In propelling this spinoff of "Buffy the Vampire Slayer," creator Joss Whedon has to tread carefully, so as not to disrupt the mythology that spawned such a loyal and devoted audience. It's a prospect that would seem to limit writing options, but a scenario has been created that gives Angel's character lots of dramatic room to navigate.
In propelling this spinoff of “Buffy the Vampire Slayer,” creator Joss Whedon has to tread carefully, so as not to disrupt the mythology that spawned such a loyal and devoted audience. It’s a prospect that would seem to limit writing options, but Whedon and co-hyphenate David Greenwalt have created a scenario that gives Angel’s character lots of emotional and dramatic room to navigate, while still pining over his lost love.
Breaking up a beloved TV couple is almost as tricky as bringing two TV characters together. When Whedon created the character of Angel (brought to brooding afterlife by David Boreanaz), he not only created a moral dilemma for Buffy, but a complex love story that appeals equally to the show’s action and romance fans.
As good a couple as he and Sarah Michelle Gellar made, Boreanaz was too boxed in by the “Buffy” love story. The actor, formerly tagged by some as just another pretty face, is given much more to do here and proves that he can handle the load. As long as he doesn’t try to tackle an Irish accent again, he should do just fine.
The new series’ set-up has Angel, that rare vampire with a soul, taking up residence in, naturally, the City of Angels. (The joke here is that Los Angeles is even scarier than the hell mouth of Sunnydale, his former residence.)
Still atoning for past sins, Angel figures he’ll have plenty to keep him busy, and randomly goes about helping those tormented by evil — until he meets the mysterious Doyle (Glenn Quinn).
A demon/human hybrid, Doyle is guided by an unseen force that has big plans for Angel. Through Doyle’s visions, Angel is paired with those who most need his help. On one of his quests, Angel is reunited with Cordelia Chase (Charisma Carpenter), another Sunnydale transplant whose dreams of a career in showbiz have yet to be realized.
Although they have little in common, the two are happy to have a familiar face to turn to. By the end of the pilot, this odd little trio decides to join forces and opens an otherworldly help-for-hire business.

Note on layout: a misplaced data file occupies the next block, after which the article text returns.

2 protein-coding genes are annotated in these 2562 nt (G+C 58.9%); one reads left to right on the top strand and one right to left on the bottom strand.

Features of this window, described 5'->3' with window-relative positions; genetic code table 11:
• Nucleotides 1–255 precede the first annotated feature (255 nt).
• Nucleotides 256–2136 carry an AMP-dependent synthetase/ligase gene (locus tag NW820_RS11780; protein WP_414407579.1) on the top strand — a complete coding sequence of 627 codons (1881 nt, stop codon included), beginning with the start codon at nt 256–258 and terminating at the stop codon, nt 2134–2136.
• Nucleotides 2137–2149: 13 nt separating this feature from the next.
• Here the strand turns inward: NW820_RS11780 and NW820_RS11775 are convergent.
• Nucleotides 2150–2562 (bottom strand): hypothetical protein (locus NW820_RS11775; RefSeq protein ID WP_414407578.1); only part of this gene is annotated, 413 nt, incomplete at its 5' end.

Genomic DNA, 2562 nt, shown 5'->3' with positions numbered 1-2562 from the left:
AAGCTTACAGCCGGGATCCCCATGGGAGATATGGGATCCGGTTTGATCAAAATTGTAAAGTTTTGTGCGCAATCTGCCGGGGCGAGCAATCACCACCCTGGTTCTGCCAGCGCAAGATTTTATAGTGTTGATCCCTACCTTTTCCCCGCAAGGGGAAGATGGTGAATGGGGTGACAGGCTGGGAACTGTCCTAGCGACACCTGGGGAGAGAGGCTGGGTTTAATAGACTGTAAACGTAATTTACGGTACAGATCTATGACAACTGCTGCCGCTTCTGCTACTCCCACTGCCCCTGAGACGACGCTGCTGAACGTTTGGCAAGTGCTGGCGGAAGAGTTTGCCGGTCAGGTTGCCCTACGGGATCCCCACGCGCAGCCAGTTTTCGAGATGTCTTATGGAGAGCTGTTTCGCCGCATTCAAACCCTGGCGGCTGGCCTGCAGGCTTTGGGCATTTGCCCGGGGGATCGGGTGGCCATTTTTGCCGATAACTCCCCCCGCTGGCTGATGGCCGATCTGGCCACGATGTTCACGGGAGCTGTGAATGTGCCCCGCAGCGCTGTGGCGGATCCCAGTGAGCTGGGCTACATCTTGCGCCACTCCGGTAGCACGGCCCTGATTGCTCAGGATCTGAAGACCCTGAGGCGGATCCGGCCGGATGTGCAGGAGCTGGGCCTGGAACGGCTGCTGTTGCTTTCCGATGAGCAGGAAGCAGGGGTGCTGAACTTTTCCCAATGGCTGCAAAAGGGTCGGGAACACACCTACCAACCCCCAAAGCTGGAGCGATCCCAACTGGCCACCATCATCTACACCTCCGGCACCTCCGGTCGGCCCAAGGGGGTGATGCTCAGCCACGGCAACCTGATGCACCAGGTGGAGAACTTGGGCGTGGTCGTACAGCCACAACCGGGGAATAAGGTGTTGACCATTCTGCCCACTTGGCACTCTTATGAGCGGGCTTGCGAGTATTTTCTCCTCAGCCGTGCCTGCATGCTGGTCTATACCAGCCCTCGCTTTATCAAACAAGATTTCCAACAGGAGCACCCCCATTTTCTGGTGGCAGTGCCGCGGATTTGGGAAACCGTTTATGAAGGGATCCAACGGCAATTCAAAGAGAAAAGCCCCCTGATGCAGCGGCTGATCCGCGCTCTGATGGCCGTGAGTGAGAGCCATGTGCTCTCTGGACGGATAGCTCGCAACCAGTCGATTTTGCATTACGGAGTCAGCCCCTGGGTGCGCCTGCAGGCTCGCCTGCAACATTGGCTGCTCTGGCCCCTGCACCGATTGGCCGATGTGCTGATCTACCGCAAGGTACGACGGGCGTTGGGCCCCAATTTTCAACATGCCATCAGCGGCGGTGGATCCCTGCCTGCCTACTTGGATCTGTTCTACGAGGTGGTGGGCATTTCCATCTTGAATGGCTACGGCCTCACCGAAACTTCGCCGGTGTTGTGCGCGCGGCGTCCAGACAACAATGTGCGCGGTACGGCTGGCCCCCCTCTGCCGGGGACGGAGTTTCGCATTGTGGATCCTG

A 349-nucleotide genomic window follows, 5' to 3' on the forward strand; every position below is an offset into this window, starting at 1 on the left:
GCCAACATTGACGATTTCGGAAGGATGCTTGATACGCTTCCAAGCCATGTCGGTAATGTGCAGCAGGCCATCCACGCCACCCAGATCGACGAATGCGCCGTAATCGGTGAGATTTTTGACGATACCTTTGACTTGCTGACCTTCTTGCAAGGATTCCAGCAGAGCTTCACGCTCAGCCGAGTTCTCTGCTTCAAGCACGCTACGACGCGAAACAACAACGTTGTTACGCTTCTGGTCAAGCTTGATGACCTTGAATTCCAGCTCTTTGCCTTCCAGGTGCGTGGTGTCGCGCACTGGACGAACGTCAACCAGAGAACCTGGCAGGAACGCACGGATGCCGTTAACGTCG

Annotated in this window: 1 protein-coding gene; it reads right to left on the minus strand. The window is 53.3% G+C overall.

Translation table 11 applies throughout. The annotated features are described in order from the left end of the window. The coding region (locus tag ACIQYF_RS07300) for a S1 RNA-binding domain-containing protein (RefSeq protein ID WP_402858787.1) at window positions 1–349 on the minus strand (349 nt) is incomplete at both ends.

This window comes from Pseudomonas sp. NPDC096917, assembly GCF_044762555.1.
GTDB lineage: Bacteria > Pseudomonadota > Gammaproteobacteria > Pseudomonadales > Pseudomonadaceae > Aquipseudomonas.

The help-for-hire angle is a dicey set-up that’s a little too “A-Team” for such an edgy show, not to mention the disastrous results the same scenario produced for last season’s human-based but creepier “Vengeance Unlimited.”
Whedon and the producers should be aware that if Angel goes too mainstream, the series loses a great deal of the character’s mystique — not to mention the inherent complications of a day job for a sun-fearing vampire.
Still, Whedon has a gift for blending action and comedy without resorting to the “make my day” kind of mentality prevalent in shows of the same ilk. Angel, rarely a source for humor on “Buffy,” gets to lighten up a bit here, and adding Carpenter to the cast is an obvious maneuver for comic relief.
Carpenter was the least interesting of the original Buffy ensemble, and her addition at first was chided by “Buffy” fans. But she’s a nice fit here. Her character is still dense and uncouth, but Cordelia, too, is learning to be more human. Angel normally doesn’t suffer fools so gladly, but he seems to welcome the one link to his Sunnydale past.
Quinn, able to indulge in his native Irish brogue, isn’t given much to do in the pilot, but the young actor should see plenty of future story lines based on his discovering the secrets of his origins as well as the powers that drive his visions.
Christophe Beck’s music pulsates through the show while Whedon’s directing, matched by Regis Kimble’s tight editing, is in keeping with the high technical standards set on “Buffy.”